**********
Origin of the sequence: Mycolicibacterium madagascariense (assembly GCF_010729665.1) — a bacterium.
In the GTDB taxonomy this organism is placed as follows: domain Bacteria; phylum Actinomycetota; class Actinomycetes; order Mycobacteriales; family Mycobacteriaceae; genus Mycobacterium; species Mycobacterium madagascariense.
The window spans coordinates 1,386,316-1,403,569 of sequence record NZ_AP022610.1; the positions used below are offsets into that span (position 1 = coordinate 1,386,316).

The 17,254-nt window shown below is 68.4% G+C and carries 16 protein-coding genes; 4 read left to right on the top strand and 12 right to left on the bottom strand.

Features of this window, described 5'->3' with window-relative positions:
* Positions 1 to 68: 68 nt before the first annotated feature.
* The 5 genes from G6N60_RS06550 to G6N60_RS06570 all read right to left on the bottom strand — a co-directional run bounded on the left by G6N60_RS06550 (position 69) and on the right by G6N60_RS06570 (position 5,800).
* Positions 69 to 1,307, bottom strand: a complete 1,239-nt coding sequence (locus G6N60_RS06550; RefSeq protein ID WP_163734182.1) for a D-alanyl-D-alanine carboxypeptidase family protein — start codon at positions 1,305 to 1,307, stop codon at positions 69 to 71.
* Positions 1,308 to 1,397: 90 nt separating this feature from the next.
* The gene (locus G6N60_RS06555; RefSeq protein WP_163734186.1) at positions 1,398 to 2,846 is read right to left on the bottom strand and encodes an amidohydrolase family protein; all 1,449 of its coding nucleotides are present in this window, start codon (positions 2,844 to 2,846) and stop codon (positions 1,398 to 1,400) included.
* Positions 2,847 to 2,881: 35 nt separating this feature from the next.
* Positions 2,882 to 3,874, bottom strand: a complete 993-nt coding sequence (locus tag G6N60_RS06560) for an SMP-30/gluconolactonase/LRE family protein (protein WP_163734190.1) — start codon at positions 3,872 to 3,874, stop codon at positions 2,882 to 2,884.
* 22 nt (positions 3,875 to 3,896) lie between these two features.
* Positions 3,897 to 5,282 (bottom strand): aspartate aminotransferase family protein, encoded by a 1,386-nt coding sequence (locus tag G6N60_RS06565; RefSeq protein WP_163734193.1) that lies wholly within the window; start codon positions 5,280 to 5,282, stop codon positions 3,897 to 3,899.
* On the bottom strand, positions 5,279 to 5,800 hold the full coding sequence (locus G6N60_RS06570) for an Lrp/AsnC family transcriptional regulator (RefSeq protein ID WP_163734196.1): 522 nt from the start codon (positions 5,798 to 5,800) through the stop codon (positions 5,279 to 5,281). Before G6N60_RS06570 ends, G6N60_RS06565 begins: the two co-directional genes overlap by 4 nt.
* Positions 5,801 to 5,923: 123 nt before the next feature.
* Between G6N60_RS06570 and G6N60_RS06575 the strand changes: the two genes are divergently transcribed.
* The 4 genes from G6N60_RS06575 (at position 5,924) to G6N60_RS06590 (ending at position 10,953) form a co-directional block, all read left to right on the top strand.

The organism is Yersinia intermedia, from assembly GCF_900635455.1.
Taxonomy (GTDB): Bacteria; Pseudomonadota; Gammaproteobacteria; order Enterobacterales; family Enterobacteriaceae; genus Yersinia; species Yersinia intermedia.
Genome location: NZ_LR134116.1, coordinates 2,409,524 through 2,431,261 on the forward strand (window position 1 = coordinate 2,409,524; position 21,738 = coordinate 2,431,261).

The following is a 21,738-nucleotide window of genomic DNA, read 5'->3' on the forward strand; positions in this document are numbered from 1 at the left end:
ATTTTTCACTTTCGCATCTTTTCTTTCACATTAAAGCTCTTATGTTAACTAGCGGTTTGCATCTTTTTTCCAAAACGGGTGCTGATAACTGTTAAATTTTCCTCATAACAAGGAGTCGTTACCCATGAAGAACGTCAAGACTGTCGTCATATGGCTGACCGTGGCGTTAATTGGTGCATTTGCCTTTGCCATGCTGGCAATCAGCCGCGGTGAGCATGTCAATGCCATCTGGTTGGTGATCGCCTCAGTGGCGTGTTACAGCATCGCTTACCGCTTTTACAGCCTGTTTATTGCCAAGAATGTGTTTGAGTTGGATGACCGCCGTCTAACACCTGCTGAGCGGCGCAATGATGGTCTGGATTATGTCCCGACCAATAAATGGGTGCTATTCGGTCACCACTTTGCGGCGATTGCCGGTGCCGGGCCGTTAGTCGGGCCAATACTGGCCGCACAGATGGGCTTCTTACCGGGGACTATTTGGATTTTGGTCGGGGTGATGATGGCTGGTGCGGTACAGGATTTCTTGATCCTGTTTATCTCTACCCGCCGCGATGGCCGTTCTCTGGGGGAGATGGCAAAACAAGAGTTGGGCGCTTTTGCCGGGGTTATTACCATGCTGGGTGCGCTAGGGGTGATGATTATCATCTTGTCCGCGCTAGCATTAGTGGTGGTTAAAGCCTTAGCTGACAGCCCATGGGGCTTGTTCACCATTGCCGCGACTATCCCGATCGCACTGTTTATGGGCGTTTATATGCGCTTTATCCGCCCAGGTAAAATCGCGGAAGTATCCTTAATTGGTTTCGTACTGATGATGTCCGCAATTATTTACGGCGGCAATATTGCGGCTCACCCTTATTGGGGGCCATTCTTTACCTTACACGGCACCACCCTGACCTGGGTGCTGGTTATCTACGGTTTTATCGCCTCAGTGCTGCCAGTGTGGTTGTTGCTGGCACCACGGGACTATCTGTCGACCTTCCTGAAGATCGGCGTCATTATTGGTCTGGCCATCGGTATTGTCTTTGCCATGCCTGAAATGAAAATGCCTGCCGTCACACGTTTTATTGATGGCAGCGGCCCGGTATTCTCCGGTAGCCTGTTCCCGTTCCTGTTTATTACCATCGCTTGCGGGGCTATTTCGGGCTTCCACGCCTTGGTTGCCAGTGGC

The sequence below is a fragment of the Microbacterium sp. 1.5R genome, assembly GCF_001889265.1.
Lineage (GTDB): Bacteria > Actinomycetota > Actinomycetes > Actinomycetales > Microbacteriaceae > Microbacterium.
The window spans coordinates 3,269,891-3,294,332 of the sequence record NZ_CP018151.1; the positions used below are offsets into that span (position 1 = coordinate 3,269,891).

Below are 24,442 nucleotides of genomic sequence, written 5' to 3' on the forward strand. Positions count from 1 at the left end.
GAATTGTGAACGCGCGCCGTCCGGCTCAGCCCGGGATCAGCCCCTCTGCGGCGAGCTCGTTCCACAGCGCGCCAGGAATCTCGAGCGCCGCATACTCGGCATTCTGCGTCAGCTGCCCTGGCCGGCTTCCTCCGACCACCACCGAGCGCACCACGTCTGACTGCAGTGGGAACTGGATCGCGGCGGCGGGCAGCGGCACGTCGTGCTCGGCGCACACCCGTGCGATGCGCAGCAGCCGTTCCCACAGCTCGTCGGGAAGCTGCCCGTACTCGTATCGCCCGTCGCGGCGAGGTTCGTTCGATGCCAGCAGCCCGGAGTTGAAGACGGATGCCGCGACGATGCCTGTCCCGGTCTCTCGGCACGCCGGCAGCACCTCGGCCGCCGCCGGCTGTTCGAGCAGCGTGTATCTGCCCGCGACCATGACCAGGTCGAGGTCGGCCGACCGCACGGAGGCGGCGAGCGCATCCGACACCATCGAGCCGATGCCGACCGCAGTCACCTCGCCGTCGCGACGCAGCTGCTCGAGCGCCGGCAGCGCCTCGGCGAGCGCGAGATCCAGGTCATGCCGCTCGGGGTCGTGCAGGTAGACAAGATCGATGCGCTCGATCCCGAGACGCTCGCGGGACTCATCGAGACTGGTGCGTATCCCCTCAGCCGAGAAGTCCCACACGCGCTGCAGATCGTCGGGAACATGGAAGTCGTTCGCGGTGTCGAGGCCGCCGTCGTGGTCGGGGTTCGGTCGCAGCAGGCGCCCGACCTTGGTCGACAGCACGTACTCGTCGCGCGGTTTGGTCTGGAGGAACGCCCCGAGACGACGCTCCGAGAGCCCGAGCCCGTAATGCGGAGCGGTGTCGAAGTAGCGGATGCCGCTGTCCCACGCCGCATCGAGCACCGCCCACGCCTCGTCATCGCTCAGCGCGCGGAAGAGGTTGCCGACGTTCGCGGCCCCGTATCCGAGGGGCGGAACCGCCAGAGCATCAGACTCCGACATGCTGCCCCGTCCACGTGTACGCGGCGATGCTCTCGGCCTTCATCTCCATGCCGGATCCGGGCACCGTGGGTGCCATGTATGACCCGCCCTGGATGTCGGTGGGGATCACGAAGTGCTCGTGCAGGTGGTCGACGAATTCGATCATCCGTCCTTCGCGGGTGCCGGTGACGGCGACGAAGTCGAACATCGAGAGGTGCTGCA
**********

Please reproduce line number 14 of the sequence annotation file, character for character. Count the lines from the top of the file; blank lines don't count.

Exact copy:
* Positions 3,897 to 5,282 (bottom strand): aspartate aminotransferase family protein, encoded by a 1,386-nt coding sequence (locus tag G6N60_RS06565; RefSeq protein WP_163734193.1) that lies wholly within the window; start codon positions 5,280 to 5,282, stop codon positions 3,897 to 3,899.